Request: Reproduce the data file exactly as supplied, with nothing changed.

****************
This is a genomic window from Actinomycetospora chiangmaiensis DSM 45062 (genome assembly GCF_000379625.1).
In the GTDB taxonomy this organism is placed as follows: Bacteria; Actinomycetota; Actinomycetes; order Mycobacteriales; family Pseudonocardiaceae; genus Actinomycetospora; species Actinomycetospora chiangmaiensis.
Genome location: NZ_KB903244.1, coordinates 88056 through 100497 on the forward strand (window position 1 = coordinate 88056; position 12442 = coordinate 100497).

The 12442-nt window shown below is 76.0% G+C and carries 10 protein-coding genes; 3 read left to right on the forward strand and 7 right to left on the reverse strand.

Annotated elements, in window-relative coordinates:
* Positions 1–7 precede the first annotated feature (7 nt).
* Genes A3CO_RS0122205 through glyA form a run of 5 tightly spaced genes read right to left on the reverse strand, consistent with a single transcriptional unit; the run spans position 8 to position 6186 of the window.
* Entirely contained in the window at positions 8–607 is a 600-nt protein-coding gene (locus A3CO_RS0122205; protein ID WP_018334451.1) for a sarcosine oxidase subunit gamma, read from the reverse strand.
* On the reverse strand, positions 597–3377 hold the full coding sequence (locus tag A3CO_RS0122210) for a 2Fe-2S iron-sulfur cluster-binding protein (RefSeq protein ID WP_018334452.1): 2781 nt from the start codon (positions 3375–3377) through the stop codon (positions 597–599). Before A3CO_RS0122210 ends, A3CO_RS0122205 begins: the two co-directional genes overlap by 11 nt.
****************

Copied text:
This is a genomic window from Actinomycetospora chiangmaiensis DSM 45062 (genome assembly GCF_000379625.1).
In the GTDB taxonomy this organism is placed as follows: Bacteria; Actinomycetota; Actinomycetes; order Mycobacteriales; family Pseudonocardiaceae; genus Actinomycetospora; species Actinomycetospora chiangmaiensis.
Genome location: NZ_KB903244.1, coordinates 88056 through 100497 on the forward strand (window position 1 = coordinate 88056; position 12442 = coordinate 100497).

The 12442-nt window shown below is 76.0% G+C and carries 10 protein-coding genes; 3 read left to right on the forward strand and 7 right to left on the reverse strand.

Annotated elements, in window-relative coordinates:
* Positions 1–7 precede the first annotated feature (7 nt).
* Genes A3CO_RS0122205 through glyA form a run of 5 tightly spaced genes read right to left on the reverse strand, consistent with a single transcriptional unit; the run spans position 8 to position 6186 of the window.
* Entirely contained in the window at positions 8–607 is a 600-nt protein-coding gene (locus A3CO_RS0122205; protein ID WP_018334451.1) for a sarcosine oxidase subunit gamma, read from the reverse strand.
* On the reverse strand, positions 597–3377 hold the full coding sequence (locus tag A3CO_RS0122210) for a 2Fe-2S iron-sulfur cluster-binding protein (RefSeq protein ID WP_018334452.1): 2781 nt from the start codon (positions 3375–3377) through the stop codon (positions 597–599). Before A3CO_RS0122210 ends, A3CO_RS0122205 begins: the two co-directional genes overlap by 11 nt.